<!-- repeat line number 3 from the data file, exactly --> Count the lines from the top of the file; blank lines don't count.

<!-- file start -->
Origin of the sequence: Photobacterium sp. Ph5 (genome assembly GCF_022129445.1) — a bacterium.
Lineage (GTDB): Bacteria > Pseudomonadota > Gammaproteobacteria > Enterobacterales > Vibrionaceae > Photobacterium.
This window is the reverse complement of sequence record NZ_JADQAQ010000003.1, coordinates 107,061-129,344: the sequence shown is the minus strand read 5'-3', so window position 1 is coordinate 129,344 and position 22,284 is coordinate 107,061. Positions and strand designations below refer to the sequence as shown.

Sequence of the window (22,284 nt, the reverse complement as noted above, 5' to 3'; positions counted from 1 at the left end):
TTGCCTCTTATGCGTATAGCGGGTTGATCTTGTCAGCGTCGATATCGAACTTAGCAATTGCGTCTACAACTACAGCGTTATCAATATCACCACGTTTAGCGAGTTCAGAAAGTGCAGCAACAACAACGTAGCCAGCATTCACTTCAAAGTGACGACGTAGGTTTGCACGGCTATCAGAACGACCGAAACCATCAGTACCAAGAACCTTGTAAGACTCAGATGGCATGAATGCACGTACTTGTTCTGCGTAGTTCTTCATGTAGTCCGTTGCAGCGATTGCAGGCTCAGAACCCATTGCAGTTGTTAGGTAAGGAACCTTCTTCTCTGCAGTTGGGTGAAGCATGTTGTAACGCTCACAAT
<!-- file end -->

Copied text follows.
This window is the reverse complement of sequence record NZ_JADQAQ010000003.1, coordinates 107,061-129,344: the sequence shown is the minus strand read 5'-3', so window position 1 is coordinate 129,344 and position 22,284 is coordinate 107,061. Positions and strand designations below refer to the sequence as shown.